Iran moving away from international agreement: IAEA

Iran moving away from international agreement: IAEA
2 min read
This latest move by Iran takes it a step closer to developing materials that could be used to make a nuclear weapon, although the government insists that this is not its intention.
An IAEA statement said Tehran had told the agency that it would be sending the enriched uranium to its research and development laboratory [Getty]

Iran intends to produce uranium metal enriched to 20 percent, the International Atomic Energy Agency (IAEA) reported on Tuesday, as talks designed to keep its nuclear programme non-military appeared to stall.

This latest move by Iran takes it a step closer to developing materials that could be used to make a nuclear weapon, although the government insists that this is not its intention.

An IAEA statement said Tehran had told the agency that it would be sending the enriched uranium to its research and development laboratory at the fuel fabrication plant in Esfahan.

The aim would be to make fuel for a research reactor, the agency added.

Tehran has gradually moved away from the terms of the 2015 deal it signed with the five permanent members of the UN Security Council, since the then US President Donald Trump pulled the US out in 2018.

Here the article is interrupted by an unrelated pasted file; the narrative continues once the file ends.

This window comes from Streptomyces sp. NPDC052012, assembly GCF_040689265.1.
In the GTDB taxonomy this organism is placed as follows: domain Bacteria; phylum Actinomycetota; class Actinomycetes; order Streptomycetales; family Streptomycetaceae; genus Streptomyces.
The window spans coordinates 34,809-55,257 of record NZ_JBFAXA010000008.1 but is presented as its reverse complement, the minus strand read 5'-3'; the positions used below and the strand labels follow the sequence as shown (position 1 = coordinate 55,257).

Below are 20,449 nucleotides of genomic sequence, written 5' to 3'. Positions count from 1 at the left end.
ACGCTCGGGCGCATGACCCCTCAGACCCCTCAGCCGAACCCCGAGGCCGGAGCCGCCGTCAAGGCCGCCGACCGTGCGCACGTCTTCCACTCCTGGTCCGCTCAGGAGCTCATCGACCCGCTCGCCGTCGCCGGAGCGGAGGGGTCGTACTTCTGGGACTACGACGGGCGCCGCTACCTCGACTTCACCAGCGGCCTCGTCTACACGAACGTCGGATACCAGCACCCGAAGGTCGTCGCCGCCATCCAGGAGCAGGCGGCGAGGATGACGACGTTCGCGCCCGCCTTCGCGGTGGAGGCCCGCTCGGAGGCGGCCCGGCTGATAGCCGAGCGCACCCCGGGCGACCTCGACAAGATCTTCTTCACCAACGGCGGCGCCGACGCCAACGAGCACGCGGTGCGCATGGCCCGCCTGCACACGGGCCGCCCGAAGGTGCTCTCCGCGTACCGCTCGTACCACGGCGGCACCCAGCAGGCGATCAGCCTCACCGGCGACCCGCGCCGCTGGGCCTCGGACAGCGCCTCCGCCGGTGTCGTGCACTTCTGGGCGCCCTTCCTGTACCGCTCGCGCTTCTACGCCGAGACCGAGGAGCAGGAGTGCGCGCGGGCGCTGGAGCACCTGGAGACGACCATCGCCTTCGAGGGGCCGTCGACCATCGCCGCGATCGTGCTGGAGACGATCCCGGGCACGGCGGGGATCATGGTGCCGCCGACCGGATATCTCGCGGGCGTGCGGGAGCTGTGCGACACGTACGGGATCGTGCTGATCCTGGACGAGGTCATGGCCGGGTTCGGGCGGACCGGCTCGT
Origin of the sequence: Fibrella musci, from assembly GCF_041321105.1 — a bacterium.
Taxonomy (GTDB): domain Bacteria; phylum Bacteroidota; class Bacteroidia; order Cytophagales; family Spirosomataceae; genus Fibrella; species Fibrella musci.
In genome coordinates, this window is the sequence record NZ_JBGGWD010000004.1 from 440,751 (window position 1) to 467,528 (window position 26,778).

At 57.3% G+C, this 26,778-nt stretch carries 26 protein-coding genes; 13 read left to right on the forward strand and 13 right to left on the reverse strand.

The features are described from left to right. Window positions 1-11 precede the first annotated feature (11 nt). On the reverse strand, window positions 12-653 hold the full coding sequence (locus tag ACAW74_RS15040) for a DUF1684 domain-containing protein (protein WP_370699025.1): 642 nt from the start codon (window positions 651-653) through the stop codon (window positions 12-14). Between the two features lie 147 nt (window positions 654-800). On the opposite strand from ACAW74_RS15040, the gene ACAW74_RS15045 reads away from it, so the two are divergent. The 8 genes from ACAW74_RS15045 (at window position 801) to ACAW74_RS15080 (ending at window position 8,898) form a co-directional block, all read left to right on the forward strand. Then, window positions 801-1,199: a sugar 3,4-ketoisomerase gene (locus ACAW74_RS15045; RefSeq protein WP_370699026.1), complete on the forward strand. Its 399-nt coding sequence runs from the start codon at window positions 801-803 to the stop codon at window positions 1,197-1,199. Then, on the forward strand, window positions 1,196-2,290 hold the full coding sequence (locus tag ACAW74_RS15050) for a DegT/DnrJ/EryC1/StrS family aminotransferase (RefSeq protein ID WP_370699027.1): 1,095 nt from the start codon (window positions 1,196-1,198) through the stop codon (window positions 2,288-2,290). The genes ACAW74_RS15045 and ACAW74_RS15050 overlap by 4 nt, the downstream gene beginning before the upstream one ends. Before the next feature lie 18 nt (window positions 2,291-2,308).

The purpose of the Joint Comprehensive Plan of Action (JCPOA) was to ensure Iran's nuclear programme remained civilian only and did not move towards military uses.

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IAEA chief Rafael Grossi reported the latest developments to the agency's member states as talks to bring the United States back into the JCPOA appeared deadlocked.

The talks in Vienna to try to revive the JCPOA, which began in April, have not moved forward in recent weeks.

With Ebrahim Raisi, a new, hardline president, due to take office in Iran on August 3, it is not clear what will happen when they do.

Under the JCPOA, Western sanctions against Iran were eased in return for a commitment to cut back its nuclear programme and commit to keeping it civilian-only and to agree to UN monitoring.

Since Trump pulled the US out of the deal, Iran has put more obstacles in the way of UN inspectors. The agency's deputy director general is due to travel to Iran next week.